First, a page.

|[a] Taipei morning RF|
I do wince when I read these lines, and am a little embarrassed by them. It is not the items that "date" me in these notes (such as pay phones) that bother me, and I do like the general set of acculturation issues that I have raised here (transportation, pronunciation, and concern for my topic of research). No, what bothers me is the breeziness of it all. I recoil when I "hear" myself use "they" in what sounds these days to have an air of condescension. I could claim that I didn't mean it, and that is how I recall the cultural tumult of those early days. Still, the arrogance of it all (which, when combined with the built-in vulnerability that makes fieldwork such a strange process) bothers me.
Moreover, although it doesn't "bother" me, I roll my eyes inwardly and outwardly at my confident expressions that I could have spoken for half an hour on Tang dynasty history and other such ridiculous statements. Yeah, in English. I still didn't have a clue in those early days, and apparently confused knowledge of a subject (I did know a good deal about the Tang) with an ability to express it in a foreign language. All I can say is, wow...naivety makes for strange fieldnotes. Finally, just a reminder that the conversational tone of these paragraphs has everything to do with the ethnographic (writing) process I followed while in Taiwan (I have since modified it slightly). I discuss these matters in the introduction to this series, so I will not do so again here.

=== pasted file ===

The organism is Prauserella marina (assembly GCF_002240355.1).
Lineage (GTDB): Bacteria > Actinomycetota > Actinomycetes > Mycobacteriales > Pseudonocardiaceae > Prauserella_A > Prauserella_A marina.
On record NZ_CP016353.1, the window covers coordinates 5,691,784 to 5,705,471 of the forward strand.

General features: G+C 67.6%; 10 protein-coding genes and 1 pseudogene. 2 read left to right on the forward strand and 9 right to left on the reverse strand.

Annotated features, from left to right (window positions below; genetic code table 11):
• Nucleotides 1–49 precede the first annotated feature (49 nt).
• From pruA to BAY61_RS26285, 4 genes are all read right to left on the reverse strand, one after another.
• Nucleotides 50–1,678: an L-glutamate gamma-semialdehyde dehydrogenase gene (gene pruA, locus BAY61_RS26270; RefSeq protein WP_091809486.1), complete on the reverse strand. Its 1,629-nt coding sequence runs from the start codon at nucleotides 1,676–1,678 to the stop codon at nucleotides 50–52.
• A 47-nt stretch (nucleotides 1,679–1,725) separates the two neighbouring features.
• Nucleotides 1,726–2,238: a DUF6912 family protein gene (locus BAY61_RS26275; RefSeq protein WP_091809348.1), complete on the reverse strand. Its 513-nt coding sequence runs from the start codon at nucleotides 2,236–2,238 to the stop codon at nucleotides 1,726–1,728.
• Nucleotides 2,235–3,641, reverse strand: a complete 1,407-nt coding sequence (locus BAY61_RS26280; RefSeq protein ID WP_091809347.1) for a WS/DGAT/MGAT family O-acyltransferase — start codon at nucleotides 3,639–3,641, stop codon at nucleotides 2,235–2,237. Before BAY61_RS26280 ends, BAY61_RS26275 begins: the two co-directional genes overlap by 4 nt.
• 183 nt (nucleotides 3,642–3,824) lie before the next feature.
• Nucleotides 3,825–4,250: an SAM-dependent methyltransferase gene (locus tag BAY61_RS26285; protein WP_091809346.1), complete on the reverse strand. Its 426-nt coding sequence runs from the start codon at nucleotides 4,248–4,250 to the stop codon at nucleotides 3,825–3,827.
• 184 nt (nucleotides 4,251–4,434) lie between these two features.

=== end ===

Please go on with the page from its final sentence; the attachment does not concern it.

As for the implication that perfect Mandarin pronunciation should be the focus of all linguistic activity, the 1985 Rob stands rightly accused. I have, since then, come to a more nuanced perspective on these matters, although it still may not be exactly what students of anthropology might expect.
|[b] Juxtaposed RF|